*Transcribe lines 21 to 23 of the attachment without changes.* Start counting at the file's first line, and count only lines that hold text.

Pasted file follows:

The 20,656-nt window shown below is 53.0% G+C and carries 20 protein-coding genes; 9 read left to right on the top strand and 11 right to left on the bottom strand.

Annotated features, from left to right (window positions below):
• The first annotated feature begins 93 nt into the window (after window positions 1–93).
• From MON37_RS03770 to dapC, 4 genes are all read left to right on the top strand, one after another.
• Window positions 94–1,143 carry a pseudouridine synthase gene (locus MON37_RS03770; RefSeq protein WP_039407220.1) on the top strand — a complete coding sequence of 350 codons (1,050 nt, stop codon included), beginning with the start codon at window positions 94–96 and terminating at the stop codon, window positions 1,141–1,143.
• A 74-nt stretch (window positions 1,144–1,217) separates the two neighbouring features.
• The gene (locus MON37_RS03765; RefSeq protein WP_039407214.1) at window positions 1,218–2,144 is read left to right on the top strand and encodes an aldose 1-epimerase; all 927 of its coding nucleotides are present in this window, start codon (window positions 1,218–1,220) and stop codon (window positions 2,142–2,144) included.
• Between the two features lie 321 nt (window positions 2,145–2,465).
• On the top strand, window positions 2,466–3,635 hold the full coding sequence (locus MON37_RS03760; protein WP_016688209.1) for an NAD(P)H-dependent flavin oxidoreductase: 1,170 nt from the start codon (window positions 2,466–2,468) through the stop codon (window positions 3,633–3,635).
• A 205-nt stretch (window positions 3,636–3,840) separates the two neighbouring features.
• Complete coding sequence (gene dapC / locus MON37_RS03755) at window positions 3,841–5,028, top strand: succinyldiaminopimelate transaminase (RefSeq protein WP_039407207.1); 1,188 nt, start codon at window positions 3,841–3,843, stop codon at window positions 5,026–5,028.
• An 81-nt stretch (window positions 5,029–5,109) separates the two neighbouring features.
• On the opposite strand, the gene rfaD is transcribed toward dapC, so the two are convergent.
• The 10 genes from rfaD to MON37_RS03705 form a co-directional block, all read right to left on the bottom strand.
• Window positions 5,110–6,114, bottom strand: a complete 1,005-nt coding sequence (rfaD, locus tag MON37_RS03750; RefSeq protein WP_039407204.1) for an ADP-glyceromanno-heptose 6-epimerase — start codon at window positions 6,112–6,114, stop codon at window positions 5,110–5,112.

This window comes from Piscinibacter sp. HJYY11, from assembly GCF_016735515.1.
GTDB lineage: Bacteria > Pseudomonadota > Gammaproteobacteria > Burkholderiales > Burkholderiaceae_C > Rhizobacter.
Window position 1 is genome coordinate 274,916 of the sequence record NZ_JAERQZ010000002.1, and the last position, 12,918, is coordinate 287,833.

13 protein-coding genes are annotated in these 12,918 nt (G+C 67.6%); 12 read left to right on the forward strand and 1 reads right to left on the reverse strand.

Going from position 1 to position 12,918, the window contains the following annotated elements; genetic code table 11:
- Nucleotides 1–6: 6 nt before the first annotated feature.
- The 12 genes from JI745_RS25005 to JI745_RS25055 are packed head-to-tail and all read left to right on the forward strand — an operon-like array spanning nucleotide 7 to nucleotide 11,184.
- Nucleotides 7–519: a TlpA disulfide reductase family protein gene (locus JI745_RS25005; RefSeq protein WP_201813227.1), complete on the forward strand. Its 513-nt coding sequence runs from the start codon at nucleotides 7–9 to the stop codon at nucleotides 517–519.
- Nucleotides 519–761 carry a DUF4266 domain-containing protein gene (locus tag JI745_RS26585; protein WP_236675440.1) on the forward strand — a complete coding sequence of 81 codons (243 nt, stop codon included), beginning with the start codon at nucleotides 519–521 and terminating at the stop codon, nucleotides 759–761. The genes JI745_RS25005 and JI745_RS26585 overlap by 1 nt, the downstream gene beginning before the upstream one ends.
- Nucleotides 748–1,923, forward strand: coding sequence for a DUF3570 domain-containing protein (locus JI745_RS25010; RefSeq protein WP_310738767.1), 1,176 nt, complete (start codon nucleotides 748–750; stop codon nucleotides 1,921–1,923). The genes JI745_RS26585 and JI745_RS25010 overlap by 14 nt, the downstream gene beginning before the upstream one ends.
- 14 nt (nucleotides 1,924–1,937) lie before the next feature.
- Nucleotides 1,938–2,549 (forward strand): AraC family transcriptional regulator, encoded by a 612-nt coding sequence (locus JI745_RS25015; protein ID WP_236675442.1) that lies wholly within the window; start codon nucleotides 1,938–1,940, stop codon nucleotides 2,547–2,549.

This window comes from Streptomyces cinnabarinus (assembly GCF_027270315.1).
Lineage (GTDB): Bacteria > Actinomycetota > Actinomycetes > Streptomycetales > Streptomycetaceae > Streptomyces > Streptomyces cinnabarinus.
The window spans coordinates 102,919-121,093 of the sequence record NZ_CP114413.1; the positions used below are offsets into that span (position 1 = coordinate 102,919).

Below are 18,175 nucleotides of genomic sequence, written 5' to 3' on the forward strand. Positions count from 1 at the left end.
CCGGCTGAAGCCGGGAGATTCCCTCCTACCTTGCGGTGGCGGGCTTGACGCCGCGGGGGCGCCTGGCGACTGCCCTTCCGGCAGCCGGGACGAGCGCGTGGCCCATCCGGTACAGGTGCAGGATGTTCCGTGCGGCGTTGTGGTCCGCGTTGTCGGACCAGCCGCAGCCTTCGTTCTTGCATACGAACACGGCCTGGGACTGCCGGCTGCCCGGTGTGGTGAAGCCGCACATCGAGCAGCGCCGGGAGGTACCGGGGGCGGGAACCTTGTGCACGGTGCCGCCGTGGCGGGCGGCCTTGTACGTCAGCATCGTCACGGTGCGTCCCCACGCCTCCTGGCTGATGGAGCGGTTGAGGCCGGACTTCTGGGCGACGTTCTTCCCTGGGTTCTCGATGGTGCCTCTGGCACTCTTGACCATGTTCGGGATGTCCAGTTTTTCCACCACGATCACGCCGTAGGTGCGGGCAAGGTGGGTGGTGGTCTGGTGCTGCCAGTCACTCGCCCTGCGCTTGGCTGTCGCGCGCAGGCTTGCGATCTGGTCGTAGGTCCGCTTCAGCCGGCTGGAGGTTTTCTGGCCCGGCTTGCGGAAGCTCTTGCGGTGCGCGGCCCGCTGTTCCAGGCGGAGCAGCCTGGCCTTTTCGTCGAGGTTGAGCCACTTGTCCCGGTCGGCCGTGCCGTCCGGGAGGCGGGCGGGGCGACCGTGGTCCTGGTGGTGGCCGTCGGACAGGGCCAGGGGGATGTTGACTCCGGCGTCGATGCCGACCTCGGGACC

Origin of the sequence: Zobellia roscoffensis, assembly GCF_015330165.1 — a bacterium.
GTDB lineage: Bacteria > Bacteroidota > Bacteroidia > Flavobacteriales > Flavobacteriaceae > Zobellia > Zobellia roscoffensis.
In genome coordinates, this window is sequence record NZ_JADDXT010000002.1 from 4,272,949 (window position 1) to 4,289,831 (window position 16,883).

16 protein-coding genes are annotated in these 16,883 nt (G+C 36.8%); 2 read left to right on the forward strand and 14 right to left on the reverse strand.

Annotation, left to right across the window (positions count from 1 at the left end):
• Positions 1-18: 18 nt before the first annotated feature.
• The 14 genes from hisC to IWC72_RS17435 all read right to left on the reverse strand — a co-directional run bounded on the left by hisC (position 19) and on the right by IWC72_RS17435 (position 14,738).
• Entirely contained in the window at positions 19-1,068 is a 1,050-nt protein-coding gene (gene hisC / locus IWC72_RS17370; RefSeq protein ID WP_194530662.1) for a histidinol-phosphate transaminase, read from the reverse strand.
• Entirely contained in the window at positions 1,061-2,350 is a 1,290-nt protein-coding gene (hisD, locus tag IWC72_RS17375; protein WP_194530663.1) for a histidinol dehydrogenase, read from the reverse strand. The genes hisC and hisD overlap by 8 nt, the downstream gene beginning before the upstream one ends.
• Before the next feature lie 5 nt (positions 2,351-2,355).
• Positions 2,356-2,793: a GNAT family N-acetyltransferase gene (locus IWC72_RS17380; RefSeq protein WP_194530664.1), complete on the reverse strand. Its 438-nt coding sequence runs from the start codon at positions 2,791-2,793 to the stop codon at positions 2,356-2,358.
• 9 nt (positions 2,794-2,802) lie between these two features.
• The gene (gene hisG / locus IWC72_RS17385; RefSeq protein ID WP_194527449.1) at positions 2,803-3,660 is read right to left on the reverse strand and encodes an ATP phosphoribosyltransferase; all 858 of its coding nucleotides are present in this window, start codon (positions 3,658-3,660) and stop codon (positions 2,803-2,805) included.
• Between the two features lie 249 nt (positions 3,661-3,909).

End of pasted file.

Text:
- Nucleotides 1–6: 6 nt before the first annotated feature.
- The 12 genes from JI745_RS25005 to JI745_RS25055 are packed head-to-tail and all read left to right on the forward strand — an operon-like array spanning nucleotide 7 to nucleotide 11,184.
- Nucleotides 7–519: a TlpA disulfide reductase family protein gene (locus JI745_RS25005; RefSeq protein WP_201813227.1), complete on the forward strand. Its 513-nt coding sequence runs from the start codon at nucleotides 7–9 to the stop codon at nucleotides 517–519.